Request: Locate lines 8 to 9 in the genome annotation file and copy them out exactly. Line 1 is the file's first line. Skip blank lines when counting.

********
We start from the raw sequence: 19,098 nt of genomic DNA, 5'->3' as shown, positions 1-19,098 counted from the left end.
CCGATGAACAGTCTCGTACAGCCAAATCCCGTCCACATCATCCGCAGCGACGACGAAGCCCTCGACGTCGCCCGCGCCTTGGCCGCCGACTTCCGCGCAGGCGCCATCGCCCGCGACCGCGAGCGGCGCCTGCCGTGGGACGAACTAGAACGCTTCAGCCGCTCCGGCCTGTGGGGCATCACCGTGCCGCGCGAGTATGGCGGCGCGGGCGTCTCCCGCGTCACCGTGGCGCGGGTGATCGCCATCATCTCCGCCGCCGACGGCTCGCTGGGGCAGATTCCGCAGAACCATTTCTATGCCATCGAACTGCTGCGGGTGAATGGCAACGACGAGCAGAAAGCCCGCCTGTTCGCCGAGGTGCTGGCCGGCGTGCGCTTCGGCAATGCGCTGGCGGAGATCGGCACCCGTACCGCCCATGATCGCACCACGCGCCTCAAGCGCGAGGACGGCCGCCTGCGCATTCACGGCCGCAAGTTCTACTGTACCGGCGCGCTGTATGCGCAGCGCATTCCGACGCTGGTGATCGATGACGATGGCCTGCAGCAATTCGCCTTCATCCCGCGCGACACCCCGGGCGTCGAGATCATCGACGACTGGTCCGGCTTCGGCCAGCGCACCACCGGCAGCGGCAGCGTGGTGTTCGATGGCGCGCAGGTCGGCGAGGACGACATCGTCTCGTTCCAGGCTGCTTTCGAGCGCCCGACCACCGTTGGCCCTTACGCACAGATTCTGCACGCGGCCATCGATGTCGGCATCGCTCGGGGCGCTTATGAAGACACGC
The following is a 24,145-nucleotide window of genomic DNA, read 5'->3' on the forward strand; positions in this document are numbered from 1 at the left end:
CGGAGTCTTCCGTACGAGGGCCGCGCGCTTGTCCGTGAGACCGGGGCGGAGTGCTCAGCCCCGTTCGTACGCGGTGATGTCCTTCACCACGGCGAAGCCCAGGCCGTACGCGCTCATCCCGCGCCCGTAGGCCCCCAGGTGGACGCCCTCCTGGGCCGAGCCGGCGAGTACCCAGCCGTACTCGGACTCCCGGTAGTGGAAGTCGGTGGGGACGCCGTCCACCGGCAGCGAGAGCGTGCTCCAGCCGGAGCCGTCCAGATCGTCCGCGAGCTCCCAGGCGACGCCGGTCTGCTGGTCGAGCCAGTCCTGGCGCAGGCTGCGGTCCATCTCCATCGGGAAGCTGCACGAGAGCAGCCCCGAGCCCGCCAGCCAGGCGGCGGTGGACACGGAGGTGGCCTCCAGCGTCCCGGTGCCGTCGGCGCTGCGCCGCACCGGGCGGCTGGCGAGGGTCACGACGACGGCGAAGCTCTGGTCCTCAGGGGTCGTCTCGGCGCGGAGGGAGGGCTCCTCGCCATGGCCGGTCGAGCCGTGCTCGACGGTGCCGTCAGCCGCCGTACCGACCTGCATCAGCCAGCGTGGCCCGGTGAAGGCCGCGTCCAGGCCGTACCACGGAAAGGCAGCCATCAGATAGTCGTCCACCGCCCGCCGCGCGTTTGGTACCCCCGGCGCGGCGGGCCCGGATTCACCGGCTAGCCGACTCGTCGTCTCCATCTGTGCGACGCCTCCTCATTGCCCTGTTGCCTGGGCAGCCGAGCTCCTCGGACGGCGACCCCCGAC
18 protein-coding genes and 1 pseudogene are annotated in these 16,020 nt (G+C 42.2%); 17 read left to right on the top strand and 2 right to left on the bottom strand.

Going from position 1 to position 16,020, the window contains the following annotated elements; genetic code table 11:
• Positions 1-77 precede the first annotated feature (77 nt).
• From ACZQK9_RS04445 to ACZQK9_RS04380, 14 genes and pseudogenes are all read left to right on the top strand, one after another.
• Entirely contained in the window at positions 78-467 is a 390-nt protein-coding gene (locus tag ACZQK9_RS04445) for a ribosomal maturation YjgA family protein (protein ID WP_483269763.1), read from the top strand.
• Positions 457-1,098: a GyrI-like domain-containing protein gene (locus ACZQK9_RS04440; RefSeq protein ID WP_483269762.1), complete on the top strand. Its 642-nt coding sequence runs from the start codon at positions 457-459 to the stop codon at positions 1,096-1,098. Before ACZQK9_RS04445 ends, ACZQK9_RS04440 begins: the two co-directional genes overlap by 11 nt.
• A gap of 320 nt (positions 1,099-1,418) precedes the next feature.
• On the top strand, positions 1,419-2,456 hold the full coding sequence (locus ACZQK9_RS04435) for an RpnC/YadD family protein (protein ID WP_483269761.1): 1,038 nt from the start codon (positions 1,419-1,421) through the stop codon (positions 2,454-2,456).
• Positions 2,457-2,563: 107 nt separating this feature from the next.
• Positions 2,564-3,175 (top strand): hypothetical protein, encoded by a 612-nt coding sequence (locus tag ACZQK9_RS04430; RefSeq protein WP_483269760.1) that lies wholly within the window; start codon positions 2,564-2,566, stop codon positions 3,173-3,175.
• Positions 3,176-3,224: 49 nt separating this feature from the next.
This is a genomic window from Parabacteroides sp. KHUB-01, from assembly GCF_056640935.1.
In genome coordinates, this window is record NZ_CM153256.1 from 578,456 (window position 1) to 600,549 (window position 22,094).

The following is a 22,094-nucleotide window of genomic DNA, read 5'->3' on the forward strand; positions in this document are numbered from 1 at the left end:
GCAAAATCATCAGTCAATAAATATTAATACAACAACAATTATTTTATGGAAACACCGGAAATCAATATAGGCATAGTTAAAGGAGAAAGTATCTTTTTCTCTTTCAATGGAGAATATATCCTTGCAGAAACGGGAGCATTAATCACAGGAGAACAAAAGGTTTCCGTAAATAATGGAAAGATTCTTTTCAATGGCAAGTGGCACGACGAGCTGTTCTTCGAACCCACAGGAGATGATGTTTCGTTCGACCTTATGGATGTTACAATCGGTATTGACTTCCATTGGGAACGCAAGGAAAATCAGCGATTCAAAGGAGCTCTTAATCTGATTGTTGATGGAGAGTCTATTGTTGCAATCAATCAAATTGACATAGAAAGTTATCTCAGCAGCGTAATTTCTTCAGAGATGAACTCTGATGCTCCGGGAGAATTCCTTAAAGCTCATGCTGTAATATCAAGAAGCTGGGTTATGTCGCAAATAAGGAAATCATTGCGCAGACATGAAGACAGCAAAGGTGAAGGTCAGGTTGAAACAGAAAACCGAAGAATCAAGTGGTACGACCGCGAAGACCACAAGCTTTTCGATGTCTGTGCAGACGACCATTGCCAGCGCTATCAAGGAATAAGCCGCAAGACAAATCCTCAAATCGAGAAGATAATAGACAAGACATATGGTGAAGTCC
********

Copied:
• From ACZQK9_RS04445 to ACZQK9_RS04380, 14 genes and pseudogenes are all read left to right on the top strand, one after another.
• Entirely contained in the window at positions 78-467 is a 390-nt protein-coding gene (locus tag ACZQK9_RS04445) for a ribosomal maturation YjgA family protein (protein ID WP_483269763.1), read from the top strand.